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U.S. Researchers Develop Tools to Combat Cyberattacks

Networking concept: pixelated Cloud Whis Padlock icon on digital background, 3d render

National Security Agency (NSA) is funding research for the D3FEND framework to improve the cybersecurity of National Security Systems, the Department of Defense and the Defense Industrial Base. The D3FEND technical knowledge base of defensive countermeasures for common offensive techniques is complementary to MITRE’s ATT&CK, a knowledge base of cyber adversary behaviour.

D3FEND establishes terminology of computer network defensive techniques and illuminates previously unspecified relationships between defensive and offensive methods. This framework illustrates the complex interplay between computer network architectures, threats, and cyber countermeasures.

MITRE released D3FEND as a complement to its existing ATT&CK framework, a free, globally accessible knowledge base of cyber adversary tactics and techniques based on real-world observations. Industry and government use ATT&CK as a foundation to develop specific cyber threat models and methodologies. Complementary to the threat-based ATT&CK model, D3FEND provides a model of ways to counter common offensive techniques, enumerating how defensive techniques impact an actor’s ability to succeed.

By framing computer network defender complexity of countermeasure functions and techniques as granularly as ATT&CK frames computer network attacker techniques, D3FEND enables cybersecurity professionals to tailor defences against specific cyber threats, thereby reducing a system’s potential attack surface. As a result, D3FEND will drive more effective design, deployment, and defence of networked systems writ large.

Frameworks such as ATT&CK and D3FEND provide mission-agnostic tools for industry and government to conduct analyses and communicate findings. Whether categorising adversary behaviour or detailing how defensive capabilities mitigate threats, frameworks provide common descriptions that empower information sharing and operational collaboration for an ever-evolving cyber landscape.

NSA and MITRE encourage the cybersecurity community to promote the adoption of this vocabulary by cybersecurity professionals across government, industry, and academia.

According to an article, ATT&CK Workbench allows users to explore, create, annotate, and share extensions of the ATT&CK knowledge base. Organisations or individuals can initialise their own instances of the application to serve as the centrepiece to a customised variant of the ATT&CK knowledge base, attaching other tools and interfaces as desired.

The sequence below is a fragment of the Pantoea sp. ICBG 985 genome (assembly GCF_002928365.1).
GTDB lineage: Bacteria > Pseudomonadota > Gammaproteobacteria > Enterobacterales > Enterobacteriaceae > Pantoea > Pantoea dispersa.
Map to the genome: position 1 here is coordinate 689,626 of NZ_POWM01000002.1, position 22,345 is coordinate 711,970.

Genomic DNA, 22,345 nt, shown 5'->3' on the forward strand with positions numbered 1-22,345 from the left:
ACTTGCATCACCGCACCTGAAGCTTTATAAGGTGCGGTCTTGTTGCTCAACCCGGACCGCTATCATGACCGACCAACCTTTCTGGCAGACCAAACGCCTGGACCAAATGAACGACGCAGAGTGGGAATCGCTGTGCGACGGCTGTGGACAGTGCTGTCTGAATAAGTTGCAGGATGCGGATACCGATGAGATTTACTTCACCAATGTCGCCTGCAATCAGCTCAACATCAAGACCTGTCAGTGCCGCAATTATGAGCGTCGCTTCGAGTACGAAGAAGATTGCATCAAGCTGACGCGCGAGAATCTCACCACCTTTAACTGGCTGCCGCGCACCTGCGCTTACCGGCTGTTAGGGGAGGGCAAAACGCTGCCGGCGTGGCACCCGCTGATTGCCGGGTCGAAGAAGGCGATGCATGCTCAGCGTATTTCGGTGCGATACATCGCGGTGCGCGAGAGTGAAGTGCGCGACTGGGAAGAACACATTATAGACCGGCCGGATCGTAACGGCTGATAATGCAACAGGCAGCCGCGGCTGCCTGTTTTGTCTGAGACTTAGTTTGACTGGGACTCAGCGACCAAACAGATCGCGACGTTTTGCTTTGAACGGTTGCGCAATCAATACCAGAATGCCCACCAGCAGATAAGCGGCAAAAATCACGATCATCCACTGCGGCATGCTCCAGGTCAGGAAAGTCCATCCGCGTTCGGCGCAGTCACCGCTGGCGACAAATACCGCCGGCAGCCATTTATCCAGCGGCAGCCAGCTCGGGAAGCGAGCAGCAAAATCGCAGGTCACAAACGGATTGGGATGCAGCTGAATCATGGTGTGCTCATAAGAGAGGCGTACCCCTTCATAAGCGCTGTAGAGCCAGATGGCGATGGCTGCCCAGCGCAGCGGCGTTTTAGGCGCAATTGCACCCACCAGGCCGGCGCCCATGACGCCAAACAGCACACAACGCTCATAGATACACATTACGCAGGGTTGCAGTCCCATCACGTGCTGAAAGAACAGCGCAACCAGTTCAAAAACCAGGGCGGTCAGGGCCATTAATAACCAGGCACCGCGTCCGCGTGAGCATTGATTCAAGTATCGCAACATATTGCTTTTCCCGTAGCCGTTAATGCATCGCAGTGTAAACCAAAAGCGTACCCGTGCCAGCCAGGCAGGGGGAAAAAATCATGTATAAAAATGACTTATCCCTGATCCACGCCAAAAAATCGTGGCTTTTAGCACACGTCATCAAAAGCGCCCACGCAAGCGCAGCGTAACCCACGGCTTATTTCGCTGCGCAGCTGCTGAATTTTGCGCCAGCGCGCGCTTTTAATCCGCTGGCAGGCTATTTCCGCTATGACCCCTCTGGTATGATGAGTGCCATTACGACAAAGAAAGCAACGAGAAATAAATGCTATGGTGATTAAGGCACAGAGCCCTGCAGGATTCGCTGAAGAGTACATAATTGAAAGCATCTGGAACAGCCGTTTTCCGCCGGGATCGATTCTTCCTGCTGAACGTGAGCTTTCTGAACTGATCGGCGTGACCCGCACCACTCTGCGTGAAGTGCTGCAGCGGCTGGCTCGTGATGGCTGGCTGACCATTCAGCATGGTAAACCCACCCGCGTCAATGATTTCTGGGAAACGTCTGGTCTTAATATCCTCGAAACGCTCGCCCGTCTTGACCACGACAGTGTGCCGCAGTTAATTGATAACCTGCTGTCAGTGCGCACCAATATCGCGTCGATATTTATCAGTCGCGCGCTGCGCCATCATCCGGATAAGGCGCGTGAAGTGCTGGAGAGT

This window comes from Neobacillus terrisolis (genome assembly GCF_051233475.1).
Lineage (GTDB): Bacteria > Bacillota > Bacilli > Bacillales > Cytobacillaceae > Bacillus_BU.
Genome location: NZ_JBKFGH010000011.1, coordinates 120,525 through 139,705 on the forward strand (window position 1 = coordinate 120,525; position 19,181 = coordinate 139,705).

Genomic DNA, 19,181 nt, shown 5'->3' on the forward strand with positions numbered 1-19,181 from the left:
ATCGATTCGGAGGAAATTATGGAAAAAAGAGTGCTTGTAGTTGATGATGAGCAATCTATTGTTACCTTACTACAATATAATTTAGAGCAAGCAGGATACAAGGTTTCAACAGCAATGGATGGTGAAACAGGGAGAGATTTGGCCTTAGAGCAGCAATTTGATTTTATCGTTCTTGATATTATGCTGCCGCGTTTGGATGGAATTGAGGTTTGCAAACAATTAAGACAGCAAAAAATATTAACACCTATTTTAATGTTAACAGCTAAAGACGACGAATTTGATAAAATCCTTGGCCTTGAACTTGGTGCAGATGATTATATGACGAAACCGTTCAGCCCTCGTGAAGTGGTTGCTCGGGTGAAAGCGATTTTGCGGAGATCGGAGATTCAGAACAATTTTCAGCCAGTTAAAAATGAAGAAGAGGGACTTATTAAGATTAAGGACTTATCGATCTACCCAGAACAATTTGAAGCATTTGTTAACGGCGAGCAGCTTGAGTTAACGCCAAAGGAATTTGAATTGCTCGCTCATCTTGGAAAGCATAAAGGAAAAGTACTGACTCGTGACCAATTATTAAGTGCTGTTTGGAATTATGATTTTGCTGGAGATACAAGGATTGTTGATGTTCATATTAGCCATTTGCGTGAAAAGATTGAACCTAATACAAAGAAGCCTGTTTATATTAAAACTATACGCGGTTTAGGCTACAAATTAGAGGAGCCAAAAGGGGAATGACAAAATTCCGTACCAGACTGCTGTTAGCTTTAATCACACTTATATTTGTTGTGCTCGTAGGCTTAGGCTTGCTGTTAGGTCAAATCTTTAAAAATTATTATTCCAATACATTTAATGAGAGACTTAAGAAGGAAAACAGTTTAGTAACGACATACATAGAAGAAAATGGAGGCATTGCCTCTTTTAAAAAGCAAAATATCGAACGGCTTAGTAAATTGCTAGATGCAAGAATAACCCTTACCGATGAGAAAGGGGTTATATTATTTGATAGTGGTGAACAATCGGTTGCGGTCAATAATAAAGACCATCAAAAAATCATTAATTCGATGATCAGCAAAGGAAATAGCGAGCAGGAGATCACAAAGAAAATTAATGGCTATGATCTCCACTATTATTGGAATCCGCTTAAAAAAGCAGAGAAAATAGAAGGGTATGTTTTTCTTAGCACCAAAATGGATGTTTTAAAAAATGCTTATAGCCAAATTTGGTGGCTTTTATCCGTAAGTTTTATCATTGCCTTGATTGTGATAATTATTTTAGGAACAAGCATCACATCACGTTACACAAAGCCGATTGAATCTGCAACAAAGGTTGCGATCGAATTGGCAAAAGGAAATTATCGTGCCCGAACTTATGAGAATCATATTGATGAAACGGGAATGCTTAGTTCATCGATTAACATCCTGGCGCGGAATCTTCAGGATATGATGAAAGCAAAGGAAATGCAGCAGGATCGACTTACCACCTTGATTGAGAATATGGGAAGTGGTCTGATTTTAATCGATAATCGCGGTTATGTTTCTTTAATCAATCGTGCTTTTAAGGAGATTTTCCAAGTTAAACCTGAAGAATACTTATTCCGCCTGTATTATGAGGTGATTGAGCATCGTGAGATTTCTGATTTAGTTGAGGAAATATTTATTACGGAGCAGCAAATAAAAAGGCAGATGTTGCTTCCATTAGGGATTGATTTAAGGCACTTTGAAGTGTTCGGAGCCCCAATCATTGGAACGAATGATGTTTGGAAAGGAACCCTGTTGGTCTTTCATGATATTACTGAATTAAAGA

Through the Workbench, this local knowledge base can be extended with new or updated techniques, tactics, mitigations groups, and software. Additionally, Workbench provides means for a user to share their extensions with the greater ATT&CK community facilitating a greater level of collaboration within the community than is possible with current tools.

The primary utility of the Workbench is the ability to create new objects or extend existing objects with new content. Techniques, tactics, mitigations, groups, and software can all be created and edited. This means you can create an extension of the knowledge base according to your own needs, or even an entirely new dataset aligned with ATT&CK terminology and usable with ATT&CK tools.

Data created within the Workbench can be seamlessly integrated into existing ATT&CK data — new groups or software can be connected to existing techniques through procedure examples, or new sub-techniques can be created under existing ATT&CK techniques.

In the light of mounting pressure to improve its cybersecurity defences, the U.S. government has resorted to zero-trust security. As reported by OpenGov Asia, this security model assumes all traffic on a network could be a threat and requires every user to be authenticated and authorised before being granted access to any sensitive application or data.

While zero-trust security doesn’t protect networks from every possible attack, it reduces risk, speeds up threat detection and closes gaps in visibility. It is tailor-made for a world where cloud computing and an ever-increasing number of mobile devices are increasing the network attack surface and demanding finer-grain security controls.

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